In this post, husband and guest author, Jesse Clark, shares from his personal journey why sharing a bedtime is essential to your relationship.
Estimated reading time: 6 minutes
Table of contents
The time is now 11 pm.
Your significant other is heading off to bed and gives you the “you better be coming with me” look.
Sure you’d love to join, but you’ve been waiting all day for some alone time to decompress from the day’s stresses.
Maybe it’s that last chapter of your book you’ve been waiting to read or the latest episode that just came out, but whatever it is you’re excited about this relaxing alone time.
You’re now left frantically debating whether staying up for your own enjoyment is worth missing out on those special moments shared in bed together… and the argument that is sure to follow.
This is a situation I’m all too familiar with.
Being married to a middle school math teacher, my wife and I have very different sleep schedules.
She is a true morning owl, going to bed early into the night so that she is up nice and early and ready to tackle the day.
I, on the other hand, tend to sleep in a bit, which also means I like to go to bed like to sleep in a bit later into the night.
I cherish these late-night hours, and being the night owl that I am I feel that I do some of my best thinking during this time.
There are definitely times when I am extremely grateful she is up early (nothing like waking up to the smell of bacon), but I am also very much aware of just how important those moments we get to spend together talking in bed are.
Was I selfish for wanting to stay up so much later?
Was there something else I should be doing to make up for this?
Coming to fully grasp this problem left me with a bunch of questions to answer.
Is this normal?!
First things first, I wanted to know if this was “normal”.
After all, we couldn’t be the only couple with drastically different sleep schedules, right?
Well, it turns out that an estimated 75% of couples report suffering this problem, affecting everyone from millennials to Gen Xers alike.
Being that it affected so many people across different generations led me to believe that it may be more than just personal preferences of the “night owl” in every relationship.
A bit of quick google research showed that this issue does indeed run much deeper than just making the decision to stay up later, as we are all hardwired differently, each with our own independent biological clock.
Why It’s important – the positives of sharing a bedtime
So I knew this differing sleep schedule issue was a real thing, does it really matter?
The first thing to try to understand was why sharing a bedtime is so important.
You’re probably thinking “we spend all day together working from home, what’s the big deal about missing an hour or so in bed together?”
Well, the truth is that something special happens in those intimate moments shared in bed together (and we’re not just talking about those types of moments either).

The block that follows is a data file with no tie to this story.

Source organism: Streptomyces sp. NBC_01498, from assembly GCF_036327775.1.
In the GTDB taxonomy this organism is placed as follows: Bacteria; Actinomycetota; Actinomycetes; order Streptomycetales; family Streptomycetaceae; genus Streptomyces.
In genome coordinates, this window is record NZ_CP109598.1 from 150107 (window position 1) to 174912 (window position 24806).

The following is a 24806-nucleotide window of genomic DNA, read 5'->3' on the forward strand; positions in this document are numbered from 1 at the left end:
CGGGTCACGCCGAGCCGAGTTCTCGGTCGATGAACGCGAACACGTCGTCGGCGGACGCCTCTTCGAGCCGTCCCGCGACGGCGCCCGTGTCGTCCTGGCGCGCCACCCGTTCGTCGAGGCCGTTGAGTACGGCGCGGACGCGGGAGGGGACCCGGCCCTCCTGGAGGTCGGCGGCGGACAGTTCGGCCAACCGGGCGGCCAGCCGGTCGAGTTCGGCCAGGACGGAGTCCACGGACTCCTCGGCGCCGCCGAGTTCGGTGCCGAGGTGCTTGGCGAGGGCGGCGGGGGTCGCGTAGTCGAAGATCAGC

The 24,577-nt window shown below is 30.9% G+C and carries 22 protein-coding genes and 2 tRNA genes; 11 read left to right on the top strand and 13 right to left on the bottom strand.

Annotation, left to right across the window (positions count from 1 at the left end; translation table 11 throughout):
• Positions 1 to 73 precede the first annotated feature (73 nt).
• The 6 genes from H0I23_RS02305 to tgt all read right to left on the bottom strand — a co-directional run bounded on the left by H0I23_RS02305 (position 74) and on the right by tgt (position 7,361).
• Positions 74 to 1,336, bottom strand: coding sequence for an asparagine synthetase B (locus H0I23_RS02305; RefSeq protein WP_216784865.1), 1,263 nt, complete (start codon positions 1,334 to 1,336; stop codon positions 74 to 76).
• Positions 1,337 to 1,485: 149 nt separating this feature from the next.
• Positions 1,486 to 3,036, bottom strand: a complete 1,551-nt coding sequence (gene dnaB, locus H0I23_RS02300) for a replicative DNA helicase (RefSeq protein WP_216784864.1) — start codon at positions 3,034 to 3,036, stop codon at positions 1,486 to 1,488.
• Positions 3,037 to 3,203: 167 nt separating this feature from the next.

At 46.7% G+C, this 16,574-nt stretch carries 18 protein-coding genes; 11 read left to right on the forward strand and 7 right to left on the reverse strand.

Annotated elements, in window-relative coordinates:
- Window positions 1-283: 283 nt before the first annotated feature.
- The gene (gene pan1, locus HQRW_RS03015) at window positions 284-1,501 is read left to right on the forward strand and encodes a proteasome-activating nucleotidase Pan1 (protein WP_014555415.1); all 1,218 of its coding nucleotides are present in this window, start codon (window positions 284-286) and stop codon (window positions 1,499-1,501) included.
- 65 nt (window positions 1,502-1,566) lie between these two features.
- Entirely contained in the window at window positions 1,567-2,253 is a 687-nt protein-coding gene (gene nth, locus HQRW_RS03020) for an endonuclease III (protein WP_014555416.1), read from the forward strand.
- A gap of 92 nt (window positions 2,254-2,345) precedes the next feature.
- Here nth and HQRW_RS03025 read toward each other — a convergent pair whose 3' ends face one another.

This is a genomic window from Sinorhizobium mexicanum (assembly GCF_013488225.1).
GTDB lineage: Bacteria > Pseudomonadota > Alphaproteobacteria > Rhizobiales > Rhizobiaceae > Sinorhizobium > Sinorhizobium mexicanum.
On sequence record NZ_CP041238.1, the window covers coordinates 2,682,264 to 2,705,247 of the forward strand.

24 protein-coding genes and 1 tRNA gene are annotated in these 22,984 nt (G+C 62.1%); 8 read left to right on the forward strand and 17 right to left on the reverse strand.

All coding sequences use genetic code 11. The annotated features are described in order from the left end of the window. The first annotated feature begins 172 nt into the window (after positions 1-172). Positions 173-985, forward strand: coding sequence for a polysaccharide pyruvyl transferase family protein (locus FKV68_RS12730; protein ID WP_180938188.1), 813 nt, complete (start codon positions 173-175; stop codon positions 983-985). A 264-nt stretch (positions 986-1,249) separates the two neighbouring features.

It’s during this time that couples establish and maintain deep emotional connections.
This happens through activities like cuddling and pillow talk, which inspire feelings of love, satisfaction, and appreciation.
You’re most likely to have the important conversations around topics such as relationships, family/friends, work, and the future while you’re disconnected from your devices and stresses of the day.
Not going to Bed Together – the Consequences
But on top of all the benefits, you are also actively doing damage to your relationship by missing out on these moments.
Skipping this time shared together in bed will likely lead to a rise in arguments, as it’s during this time when you are likely to have the deep conversations that keep you close and can help avoid and work through the inevitable problems that will arise between couples.
Studies suggest that a “silent drift” starts to happen 3.5 years into a relationship, which coincides with the same time couples tend to stop going to sleep together.
While there are other ways to regain this intimacy, such as setting aside other uninterrupted time during the day, going to bed together is by far the easiest and most effective solution.
So what can you do about this?
With the internet seemingly in agreement (words you don’t see every day) that going to bed together is essential to relationships, what can you do if this doesn’t come naturally?
How can you strike that perfect balance between getting to enjoy your own time, yet not losing out on this crucial part of nurturing relationships?
Here are a couple of suggestions that we found work best:
Compromise by adjusting your schedule to go to bed together a few nights per week.
Consider activities such as reading or going on your computer in bed for those nights you’re not ready to go to sleep.
Just make sure you’re cognizant of the light being emitted and that’s it not disturbing your partner’s sleep.
Lay with your partner until they fall asleep and then get up and go to the other room.
Just be careful with this as the noise created by you getting in and out of bed could disturb your partner.
Find other times during the day to form these special connections.
This requires finding moments where you can be alone in a remote and comfortable environment, without any distractions or stresses from the day.
Coming up with the right method to work around the issue of differing bedtimes should involve a conversation between you and partner.
These are just a couple of widely (and personally) used solutions, but there are many ways to make this work.
Whatever you choose to go with, the important thing to remember is that by sharing these intimate moments together, you are laying the foundation for a strong and healthy relationship.